Zippers use two sets of interlocking teeth called chain zippers, or coils called coil zippers, each connected to a strip of fabric tape. The teeth or coils are formed of metal, plastic, or synthetic material. A slider with a tab, which may be purely functional or serve a decorative function as well, is used to open and close the zipper. Besides the details of the mechanism, there are several other ways of categorizing zippers. Like categorization based on element or teeth material.
Types of Zippers based on Element/Teeth Material
There are 3 main categories of zippers which are based on 3 different types of materials as below:
Metal zipper is most basic original zipper first produced. The first zipper was made of metal around 1917 and 1920s. When slider slides up in a zipper the elements get tightly interlocked to keep zipper shut.
Metal zippers are divided into 2 groups, depending on the material used and the process of manufacture:
- Teeth formed from a metal wire, either flat or profiled and made from brass, aluminium, nickel or white brass (nickel-free)
- Teeth die-cast directly onto the tape, with zinc metal
Metal zippers are usually made in a variety of finishes, such as golden brass, antique brass, antique silver, gunmetal, silver etc. These finishes are achieved by chemical treatment of the zipper chain and matching plating of the sliders and end stops.
Generally, metal zippers are available in various finishes, but most commonly used zipper finishes are as below:
- Aluminium: Elements are constructed using aluminium
- Brass: Elements are constructed using a brass alloy, typically a combination of copper and zinc
- Antique Brass: Elements made from brass that is chemically treated to give a worn-out brass appearance
- Black Oxidized: Elements are made from brass that is chemically treated to a black matte finish
Moulded Plastic Zippers
These plastic zippers have individually injected moulded teeth, fused directly on to the tape of the zipper. The High-performance resins used to manufacture moulded plastic elements are incredibly strong and make zippers that are durable, strong and flexible. These zippers are ideal for outerwear and heavyweight garments or any outdoor application.
Plastic zippers are divided into 5 groups:
- LFC or L-type zippers made with meander/Ruhrmann type coil stitched around the edge of the carrier tape.
- CFC zippers made with a spiral coil, stitched on one side of the carrier tape.
- Woven-in coil zippers, in which the coil is formed and directly woven into the carrier tape on special looms.
- Plastic moulded zippers, in which the teeth/elements made from polyacetal (commonly known as Delrin‚ ) are directly moulded onto the carrier tape.
- Plastic extruded zippers, in which a string of teeth/elements is first extruded and then stitched onto the carrier tape.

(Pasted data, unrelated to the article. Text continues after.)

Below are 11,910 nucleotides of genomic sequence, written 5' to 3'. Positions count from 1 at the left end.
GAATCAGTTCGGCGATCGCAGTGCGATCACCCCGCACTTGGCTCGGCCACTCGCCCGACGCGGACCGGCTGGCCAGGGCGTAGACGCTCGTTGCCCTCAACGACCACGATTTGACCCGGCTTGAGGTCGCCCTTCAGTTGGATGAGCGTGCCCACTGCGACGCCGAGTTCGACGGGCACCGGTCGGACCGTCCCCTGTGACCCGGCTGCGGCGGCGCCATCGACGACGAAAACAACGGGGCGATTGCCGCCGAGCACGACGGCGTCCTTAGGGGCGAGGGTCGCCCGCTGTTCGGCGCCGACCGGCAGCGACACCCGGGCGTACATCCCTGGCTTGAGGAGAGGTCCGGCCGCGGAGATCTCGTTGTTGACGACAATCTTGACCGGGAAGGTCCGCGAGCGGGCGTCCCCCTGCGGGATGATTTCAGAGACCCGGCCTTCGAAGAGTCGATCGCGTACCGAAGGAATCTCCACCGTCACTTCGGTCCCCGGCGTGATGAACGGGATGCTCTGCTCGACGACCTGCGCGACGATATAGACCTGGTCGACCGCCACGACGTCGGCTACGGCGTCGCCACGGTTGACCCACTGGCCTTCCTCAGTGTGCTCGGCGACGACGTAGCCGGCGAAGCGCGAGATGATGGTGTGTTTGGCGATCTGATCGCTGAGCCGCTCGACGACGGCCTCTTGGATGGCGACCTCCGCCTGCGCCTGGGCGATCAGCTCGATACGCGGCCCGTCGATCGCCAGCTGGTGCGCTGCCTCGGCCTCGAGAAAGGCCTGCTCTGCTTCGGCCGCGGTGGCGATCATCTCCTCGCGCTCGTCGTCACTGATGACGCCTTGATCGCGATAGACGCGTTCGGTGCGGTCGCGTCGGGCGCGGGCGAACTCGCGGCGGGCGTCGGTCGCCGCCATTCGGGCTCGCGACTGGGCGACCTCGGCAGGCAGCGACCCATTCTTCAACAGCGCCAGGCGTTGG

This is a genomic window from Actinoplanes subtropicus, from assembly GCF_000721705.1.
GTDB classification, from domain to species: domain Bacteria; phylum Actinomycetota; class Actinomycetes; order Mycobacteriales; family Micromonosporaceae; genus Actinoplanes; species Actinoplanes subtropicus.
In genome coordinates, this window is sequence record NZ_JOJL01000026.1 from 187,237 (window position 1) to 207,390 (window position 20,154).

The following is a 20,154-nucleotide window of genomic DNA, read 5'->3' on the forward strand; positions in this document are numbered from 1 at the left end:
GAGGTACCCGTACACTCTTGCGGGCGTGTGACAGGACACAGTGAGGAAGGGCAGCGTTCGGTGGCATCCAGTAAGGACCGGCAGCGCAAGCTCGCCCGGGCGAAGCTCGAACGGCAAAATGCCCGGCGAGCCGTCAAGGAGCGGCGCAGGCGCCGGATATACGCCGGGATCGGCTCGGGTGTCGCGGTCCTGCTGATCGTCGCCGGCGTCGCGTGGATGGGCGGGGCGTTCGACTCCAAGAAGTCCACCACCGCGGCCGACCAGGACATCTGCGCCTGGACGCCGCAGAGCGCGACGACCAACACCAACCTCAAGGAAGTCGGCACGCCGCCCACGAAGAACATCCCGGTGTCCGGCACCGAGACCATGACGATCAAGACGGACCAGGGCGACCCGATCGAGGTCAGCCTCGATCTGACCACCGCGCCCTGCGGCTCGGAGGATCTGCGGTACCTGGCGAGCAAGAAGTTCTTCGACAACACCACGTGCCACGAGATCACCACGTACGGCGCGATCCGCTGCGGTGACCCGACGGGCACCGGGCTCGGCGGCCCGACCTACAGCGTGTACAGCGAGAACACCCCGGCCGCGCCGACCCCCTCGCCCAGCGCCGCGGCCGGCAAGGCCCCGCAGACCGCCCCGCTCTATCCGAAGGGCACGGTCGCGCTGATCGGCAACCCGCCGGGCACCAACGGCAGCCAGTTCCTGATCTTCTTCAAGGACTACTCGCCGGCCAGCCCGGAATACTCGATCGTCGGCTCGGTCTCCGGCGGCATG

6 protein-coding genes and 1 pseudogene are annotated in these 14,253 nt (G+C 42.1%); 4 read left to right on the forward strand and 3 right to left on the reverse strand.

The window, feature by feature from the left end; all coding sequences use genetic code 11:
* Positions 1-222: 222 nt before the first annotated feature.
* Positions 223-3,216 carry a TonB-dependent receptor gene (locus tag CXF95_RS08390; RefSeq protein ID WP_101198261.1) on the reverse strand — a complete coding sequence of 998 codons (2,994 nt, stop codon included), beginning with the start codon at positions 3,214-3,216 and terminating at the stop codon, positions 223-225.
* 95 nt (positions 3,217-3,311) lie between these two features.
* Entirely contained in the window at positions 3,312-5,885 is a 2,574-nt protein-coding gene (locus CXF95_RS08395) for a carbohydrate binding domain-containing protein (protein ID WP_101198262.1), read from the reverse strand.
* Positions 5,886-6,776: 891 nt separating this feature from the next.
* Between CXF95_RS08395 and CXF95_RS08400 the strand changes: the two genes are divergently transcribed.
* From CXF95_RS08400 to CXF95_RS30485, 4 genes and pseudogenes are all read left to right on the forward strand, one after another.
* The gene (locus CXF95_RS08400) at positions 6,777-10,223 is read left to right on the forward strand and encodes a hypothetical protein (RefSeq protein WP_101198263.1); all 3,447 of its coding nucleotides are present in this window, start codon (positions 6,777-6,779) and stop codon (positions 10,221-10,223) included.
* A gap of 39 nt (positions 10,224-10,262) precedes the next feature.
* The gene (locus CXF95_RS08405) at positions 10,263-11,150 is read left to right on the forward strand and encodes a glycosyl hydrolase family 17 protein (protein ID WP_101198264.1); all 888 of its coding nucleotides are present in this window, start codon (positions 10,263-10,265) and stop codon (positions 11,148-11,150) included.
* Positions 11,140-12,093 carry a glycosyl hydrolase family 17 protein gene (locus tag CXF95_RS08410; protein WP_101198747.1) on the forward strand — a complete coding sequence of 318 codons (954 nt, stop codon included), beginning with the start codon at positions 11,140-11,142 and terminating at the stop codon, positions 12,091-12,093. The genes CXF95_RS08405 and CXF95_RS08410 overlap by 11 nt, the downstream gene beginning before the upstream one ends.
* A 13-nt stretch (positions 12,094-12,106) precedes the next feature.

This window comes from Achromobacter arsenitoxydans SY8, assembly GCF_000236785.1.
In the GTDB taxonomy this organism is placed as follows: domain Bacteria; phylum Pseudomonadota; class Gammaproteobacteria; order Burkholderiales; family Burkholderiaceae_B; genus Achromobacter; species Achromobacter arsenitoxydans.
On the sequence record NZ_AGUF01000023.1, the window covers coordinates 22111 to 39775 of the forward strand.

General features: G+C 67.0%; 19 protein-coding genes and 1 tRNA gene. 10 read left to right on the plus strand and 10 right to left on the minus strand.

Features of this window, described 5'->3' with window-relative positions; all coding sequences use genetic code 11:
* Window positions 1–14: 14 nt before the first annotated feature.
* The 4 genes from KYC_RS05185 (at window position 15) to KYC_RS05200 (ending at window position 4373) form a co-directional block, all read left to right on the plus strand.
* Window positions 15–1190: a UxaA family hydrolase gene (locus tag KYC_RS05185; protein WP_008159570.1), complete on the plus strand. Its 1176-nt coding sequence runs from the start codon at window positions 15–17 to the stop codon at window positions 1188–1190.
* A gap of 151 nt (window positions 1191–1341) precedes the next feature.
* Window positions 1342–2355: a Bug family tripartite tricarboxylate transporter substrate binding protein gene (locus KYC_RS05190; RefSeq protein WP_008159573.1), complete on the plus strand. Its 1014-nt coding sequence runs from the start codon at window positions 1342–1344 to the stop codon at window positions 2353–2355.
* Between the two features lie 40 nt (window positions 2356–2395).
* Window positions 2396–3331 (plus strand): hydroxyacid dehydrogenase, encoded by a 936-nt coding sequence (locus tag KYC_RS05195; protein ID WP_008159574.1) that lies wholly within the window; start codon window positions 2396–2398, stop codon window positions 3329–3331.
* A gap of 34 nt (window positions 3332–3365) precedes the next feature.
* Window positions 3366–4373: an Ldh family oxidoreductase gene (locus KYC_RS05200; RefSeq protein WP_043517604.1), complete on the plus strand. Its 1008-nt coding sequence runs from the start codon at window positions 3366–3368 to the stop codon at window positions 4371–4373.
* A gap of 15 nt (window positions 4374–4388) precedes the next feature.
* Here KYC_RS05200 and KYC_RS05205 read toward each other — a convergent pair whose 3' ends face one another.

The main categories of zippers, as described above, also include speciality zippers, which have special types of construction, or parts, or finishes. CFC zippers have a special class known as Invisible zippers due to the special construction and mode of use. These zippers do not require the provision of a fly since they are made and stitched in such a manner that only a hairline seam is visible from outside. These zips are predominantly used in ladies dresses and skirts. These zippers are available in knitted and woven tapes.
Coil zippers are made from a continuous coil of monofilament in place of individual teeth. Coil zippers are often referred to as nylon zippers. The teeth of these zippers are extruded nylon strip sewn onto the zipper tape. These zippers are very flexible and are available in a variety of sizes (gauges). Coil zippers have many applications from fashion-wear to all types of tents and canvas goods and bags.
Types of Zippers based on Functionality
Zippers are always measured from “component to component” (end stops), regardless of zipper style.
Closed-end zippers are non-separating and are normally opened and closed with a slider. The bottom stop is made up of a single part and doesn’t allow complete separation of the chain. These zippers are used on trousers, jeans, bags, boots, etc.
Open-end (separating) zippers
Open-end (separating) zippers have separated ends. The ending part is joined by a box and pin mechanism provided on the lower end of the zipper. The zippers are closed using sliders and are normally used on jackets and other outerwear.
These zippers are made usually in #5 or larger sizes in CFC, plastic moulded and metal. The major applications are outerwear and luggage. These are made in X-type or Otype.
- Two-way separating zippers have separated ends as well. The bottom slider allows movement from the bottom of the zipper. These zippers are used in rainwear, sportswear, and sleeping bag.
- Two-Way head to head zippers has two sliders at the centre of the chain when the zippers are closed. Head to head zippers can be open-end by pulling the sliders towards the stops, but cannot be separated because the ending parts have two stops that cannot be divided. These zippers are mainly used for bags, backpacks, and luggage.
- Two-way tail to tail (back to back) zippers has sliders on opposite ends when the zipper is closed. These zippers can be opened by pulling the sliders towards each other, but cannot be separated. They are used for overalls and anything else.
Length Tolerance in Zippers
Generally, zippers can vary when bulk is received due to various factors. Based on JIS-S3015 following tolerance is acceptable in zipper lengths.
|Zipper length||Acceptable tolerance|
|<30cm (12″)||+/-5mm (0.2″)|
|>= 30cm (12″) or < 60cm (24″)||+/- 10mm (0.4″)|
|>= 60cm (24″) or < 120cm (47″)||+/- 15mm (0.6″)|
|>= 120cm (47″)||+/- 2% of the total dimension of zipper|